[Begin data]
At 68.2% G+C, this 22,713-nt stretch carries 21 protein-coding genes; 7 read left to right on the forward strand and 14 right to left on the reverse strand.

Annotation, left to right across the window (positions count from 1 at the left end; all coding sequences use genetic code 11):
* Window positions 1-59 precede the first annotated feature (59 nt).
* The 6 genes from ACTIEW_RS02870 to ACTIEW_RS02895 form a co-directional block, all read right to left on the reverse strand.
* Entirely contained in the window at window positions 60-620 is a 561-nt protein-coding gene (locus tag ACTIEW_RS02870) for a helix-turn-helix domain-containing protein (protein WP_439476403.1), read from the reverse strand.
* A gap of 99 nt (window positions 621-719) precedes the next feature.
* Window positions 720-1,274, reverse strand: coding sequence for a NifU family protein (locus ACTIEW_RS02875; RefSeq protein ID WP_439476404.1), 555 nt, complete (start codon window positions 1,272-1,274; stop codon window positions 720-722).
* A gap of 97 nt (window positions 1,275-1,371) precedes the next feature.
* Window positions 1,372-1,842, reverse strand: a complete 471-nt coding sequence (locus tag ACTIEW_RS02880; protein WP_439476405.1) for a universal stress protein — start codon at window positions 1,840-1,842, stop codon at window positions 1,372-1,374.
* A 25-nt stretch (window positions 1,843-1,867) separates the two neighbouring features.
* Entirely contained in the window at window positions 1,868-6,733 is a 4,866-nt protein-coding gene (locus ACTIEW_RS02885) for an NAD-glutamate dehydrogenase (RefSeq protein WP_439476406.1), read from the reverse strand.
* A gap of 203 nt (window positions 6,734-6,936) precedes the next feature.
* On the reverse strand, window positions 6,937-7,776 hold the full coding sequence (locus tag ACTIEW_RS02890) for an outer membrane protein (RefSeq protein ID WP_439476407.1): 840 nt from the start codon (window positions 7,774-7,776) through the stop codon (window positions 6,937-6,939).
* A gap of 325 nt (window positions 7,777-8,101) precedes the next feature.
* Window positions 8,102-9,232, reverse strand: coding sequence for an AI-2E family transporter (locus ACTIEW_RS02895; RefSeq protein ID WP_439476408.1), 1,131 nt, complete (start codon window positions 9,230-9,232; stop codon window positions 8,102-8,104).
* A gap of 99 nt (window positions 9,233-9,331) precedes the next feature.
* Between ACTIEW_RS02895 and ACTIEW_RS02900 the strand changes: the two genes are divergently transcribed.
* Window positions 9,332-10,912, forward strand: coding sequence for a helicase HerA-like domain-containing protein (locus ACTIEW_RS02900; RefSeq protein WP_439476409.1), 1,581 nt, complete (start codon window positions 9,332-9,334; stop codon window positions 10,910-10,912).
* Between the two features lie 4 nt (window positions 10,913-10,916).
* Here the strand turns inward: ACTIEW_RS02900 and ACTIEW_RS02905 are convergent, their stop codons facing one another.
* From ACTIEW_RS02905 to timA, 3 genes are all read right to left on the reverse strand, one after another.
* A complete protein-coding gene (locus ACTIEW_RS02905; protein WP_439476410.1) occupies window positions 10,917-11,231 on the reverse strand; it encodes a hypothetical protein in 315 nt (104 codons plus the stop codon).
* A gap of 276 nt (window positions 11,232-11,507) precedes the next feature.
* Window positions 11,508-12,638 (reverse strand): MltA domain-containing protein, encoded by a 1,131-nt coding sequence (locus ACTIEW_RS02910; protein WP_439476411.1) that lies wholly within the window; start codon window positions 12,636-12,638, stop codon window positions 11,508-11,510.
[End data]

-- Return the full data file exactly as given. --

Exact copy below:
At 68.2% G+C, this 22,713-nt stretch carries 21 protein-coding genes; 7 read left to right on the forward strand and 14 right to left on the reverse strand.

Annotation, left to right across the window (positions count from 1 at the left end; all coding sequences use genetic code 11):
* Window positions 1-59 precede the first annotated feature (59 nt).
* The 6 genes from ACTIEW_RS02870 to ACTIEW_RS02895 form a co-directional block, all read right to left on the reverse strand.
* Entirely contained in the window at window positions 60-620 is a 561-nt protein-coding gene (locus tag ACTIEW_RS02870) for a helix-turn-helix domain-containing protein (protein WP_439476403.1), read from the reverse strand.
* A gap of 99 nt (window positions 621-719) precedes the next feature.
* Window positions 720-1,274, reverse strand: coding sequence for a NifU family protein (locus ACTIEW_RS02875; RefSeq protein ID WP_439476404.1), 555 nt, complete (start codon window positions 1,272-1,274; stop codon window positions 720-722).
* A gap of 97 nt (window positions 1,275-1,371) precedes the next feature.
* Window positions 1,372-1,842, reverse strand: a complete 471-nt coding sequence (locus tag ACTIEW_RS02880; protein WP_439476405.1) for a universal stress protein — start codon at window positions 1,840-1,842, stop codon at window positions 1,372-1,374.
* A 25-nt stretch (window positions 1,843-1,867) separates the two neighbouring features.
* Entirely contained in the window at window positions 1,868-6,733 is a 4,866-nt protein-coding gene (locus ACTIEW_RS02885) for an NAD-glutamate dehydrogenase (RefSeq protein WP_439476406.1), read from the reverse strand.
* A gap of 203 nt (window positions 6,734-6,936) precedes the next feature.
* On the reverse strand, window positions 6,937-7,776 hold the full coding sequence (locus tag ACTIEW_RS02890) for an outer membrane protein (RefSeq protein ID WP_439476407.1): 840 nt from the start codon (window positions 7,774-7,776) through the stop codon (window positions 6,937-6,939).
* A gap of 325 nt (window positions 7,777-8,101) precedes the next feature.
* Window positions 8,102-9,232, reverse strand: coding sequence for an AI-2E family transporter (locus ACTIEW_RS02895; RefSeq protein ID WP_439476408.1), 1,131 nt, complete (start codon window positions 9,230-9,232; stop codon window positions 8,102-8,104).
* A gap of 99 nt (window positions 9,233-9,331) precedes the next feature.
* Between ACTIEW_RS02895 and ACTIEW_RS02900 the strand changes: the two genes are divergently transcribed.
* Window positions 9,332-10,912, forward strand: coding sequence for a helicase HerA-like domain-containing protein (locus ACTIEW_RS02900; RefSeq protein WP_439476409.1), 1,581 nt, complete (start codon window positions 9,332-9,334; stop codon window positions 10,910-10,912).
* Between the two features lie 4 nt (window positions 10,913-10,916).
* Here the strand turns inward: ACTIEW_RS02900 and ACTIEW_RS02905 are convergent, their stop codons facing one another.
* From ACTIEW_RS02905 to timA, 3 genes are all read right to left on the reverse strand, one after another.
* A complete protein-coding gene (locus ACTIEW_RS02905; protein WP_439476410.1) occupies window positions 10,917-11,231 on the reverse strand; it encodes a hypothetical protein in 315 nt (104 codons plus the stop codon).
* A gap of 276 nt (window positions 11,232-11,507) precedes the next feature.
* Window positions 11,508-12,638 (reverse strand): MltA domain-containing protein, encoded by a 1,131-nt coding sequence (locus ACTIEW_RS02910; protein WP_439476411.1) that lies wholly within the window; start codon window positions 12,636-12,638, stop codon window positions 11,508-11,510.